Monday, 28 September 2015
Main Range 023. Project: Twilight by Cavan Scott and Mark Wright (August 2001)
Storm Warning) this feels rather like a set-up for a larger story arc – in this instance, that of Nimrod and the Forge.
The opening is a chilling prelude to the story as a whole, a top-secret organisation born out of the dire straits of World War I. Typically for a Big Finish audio, we segue into somewhere completely different, this time the sleazy casinos of London in 1999. Not for the first time over the course of the last ten releases or so, I’ve been reminded of Buffy the Vampire Slayer, which is fairly natural given its dominance over the sci-fi landscape at this point. However, this is the first time I feel it’s been properly successful, running with Buffy’s best ideas rather than plundering them for the sake of a pale imitation (I’m looking at you, Minuet in Hell). The inner-city setting, seedy and sordid, and the inclusion of vampires in particular (though it’s not just that) put one in mind of that excellent series, which is no bad thing at all. The scene where the Doctor and Evelyn discover disembowelled creatures in the back alleyways of Bermondsey is a beautiful slice of Gothic horror relocated to the present day.
Jane Elphinston and Jim Mortimore make a strong debut as composers with an effective, moody score, complete with plenty of sinister electronics. Together with the new writing pair, this feels fresh and different, injected as it is with a new bunch of talent. Scott and Wright, and the story’s director Gary Russell, keep up an excellent pace, particularly in the gripping first episode: there’s a lovely cut from Eddie’s scream to the Doctor and Evelyn jumping into the fray. That the four parts of this story are each much shorter than many Big Finish audios keeps the pace nice and tight, too. The Doctor is quick to get himself involved: “Mysterious deaths and bizarre situations are exactly my kind of business.” Part 3 is a great cliff-hanger: the stakes are genuinely high, and with the Doctor imprisoned and helpless, one has no sense on how Scott and Wright are going to resolve things. There’s a wonderful action-movie moment as the Doctor and Amelia plunge into the Thames together while grappling for the vial.
Rob Dixon’s Reggie Mead and Holly De Jong’s Amelia Moore are both instant triumphs, and creepy as fuck. Really strong, memorable human villains as opposed to crazed aliens with odd voices; it’s no accident they resemble Spike and Drusilla. The scene in which Reggie breaks Matthew’s fingers in the name of “this little piggy” is about as dark as I can think of in Doctor Who – how wonderful that the Sixth Doctor gets some more of these moody, edgy stories on audio in which to thrive. Additionally, Stephen Chance gives an equally solid, if more enigmatic, performance as the creepy Nimrod. If there’s a weak link, it’s probably Rosie Cavaliero as Cassie, though her parting scene in the Norwegian wilds is rather affecting.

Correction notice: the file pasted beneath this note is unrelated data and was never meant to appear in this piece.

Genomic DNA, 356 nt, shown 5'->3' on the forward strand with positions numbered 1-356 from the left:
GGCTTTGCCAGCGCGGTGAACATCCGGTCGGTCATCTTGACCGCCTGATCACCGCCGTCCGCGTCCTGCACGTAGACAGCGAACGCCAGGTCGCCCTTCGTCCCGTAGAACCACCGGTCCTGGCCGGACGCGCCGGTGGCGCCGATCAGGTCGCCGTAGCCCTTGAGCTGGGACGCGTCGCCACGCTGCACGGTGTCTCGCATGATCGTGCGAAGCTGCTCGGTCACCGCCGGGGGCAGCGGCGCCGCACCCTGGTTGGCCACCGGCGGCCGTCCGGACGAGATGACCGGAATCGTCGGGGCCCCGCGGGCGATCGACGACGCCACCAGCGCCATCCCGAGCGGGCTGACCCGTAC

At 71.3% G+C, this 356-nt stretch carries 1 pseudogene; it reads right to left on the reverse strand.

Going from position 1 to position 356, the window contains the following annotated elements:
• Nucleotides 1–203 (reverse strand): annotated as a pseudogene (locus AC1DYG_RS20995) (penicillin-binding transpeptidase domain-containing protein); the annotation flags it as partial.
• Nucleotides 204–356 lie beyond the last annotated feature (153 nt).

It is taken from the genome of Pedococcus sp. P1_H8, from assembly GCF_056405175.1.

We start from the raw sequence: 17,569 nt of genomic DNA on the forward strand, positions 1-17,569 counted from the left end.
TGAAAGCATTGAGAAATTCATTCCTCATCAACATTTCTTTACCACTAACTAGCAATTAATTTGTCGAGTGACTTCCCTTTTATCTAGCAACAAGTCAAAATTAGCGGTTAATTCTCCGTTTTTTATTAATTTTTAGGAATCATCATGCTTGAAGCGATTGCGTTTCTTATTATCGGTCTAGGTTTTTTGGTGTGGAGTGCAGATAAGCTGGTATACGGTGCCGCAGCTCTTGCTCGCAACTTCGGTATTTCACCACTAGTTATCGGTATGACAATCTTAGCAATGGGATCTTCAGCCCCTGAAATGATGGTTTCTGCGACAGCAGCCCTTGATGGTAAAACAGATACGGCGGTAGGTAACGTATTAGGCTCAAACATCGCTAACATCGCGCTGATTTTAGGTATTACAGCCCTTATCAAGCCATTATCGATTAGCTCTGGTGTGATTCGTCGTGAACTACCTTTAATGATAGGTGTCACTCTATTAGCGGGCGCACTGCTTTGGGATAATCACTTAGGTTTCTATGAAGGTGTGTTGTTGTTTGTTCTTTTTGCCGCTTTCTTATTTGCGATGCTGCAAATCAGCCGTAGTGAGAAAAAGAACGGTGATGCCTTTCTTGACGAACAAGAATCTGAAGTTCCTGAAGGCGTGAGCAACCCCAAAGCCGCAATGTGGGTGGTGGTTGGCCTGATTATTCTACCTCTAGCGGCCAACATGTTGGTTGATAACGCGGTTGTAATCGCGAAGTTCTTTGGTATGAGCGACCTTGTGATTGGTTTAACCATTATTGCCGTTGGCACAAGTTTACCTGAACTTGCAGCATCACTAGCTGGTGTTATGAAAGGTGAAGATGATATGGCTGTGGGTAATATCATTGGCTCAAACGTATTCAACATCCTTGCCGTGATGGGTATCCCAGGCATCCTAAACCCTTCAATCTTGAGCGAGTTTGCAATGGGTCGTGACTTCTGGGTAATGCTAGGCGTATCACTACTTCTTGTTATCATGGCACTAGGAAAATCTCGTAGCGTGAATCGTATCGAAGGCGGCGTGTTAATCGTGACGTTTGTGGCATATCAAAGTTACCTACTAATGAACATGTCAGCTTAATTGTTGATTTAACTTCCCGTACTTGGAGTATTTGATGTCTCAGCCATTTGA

“It’s days like this, Evelyn, I feel every inch my age.” The Doctor is truly wearied and disgusted by the developments of this story: “Helping those creatures out there goes against every fibre of my being! They hunted down my people wherever they fled, enslaved entire worlds, and why? Because we were fool enough to free them from their own dimension! We unleashed their evil into the universe! It is the duty of every Time Lord to ensure that when they’re found they’re hunted down and destroyed!” That it’s the Great Vampires who are involved lends the story a personal aspect for the Doctor whilst avoiding the more clichéd villains like the Daleks. The Sixth Doctor and Amelia have a wonderful chemistry, and the latter, punctuating the Doctor’s apparent prejudice, is given a wonderful pathos despite the atrocities she perpetrates. Their last scene together looking out over the twilit Thames is tremendous. Scott and Wright have a good gift for characterisation.
Nice that the Doctor knows to rely on “the old Smythe charm”. She is as good as ever, and particularly caring and motherly here, looking after both Eddie and Cassie within the first couple of episodes. Her resourcefulness comes into play as she examines the coded book, too. The moment where she chides the Doctor for being so Gallifrey-centric is a wonderful scene.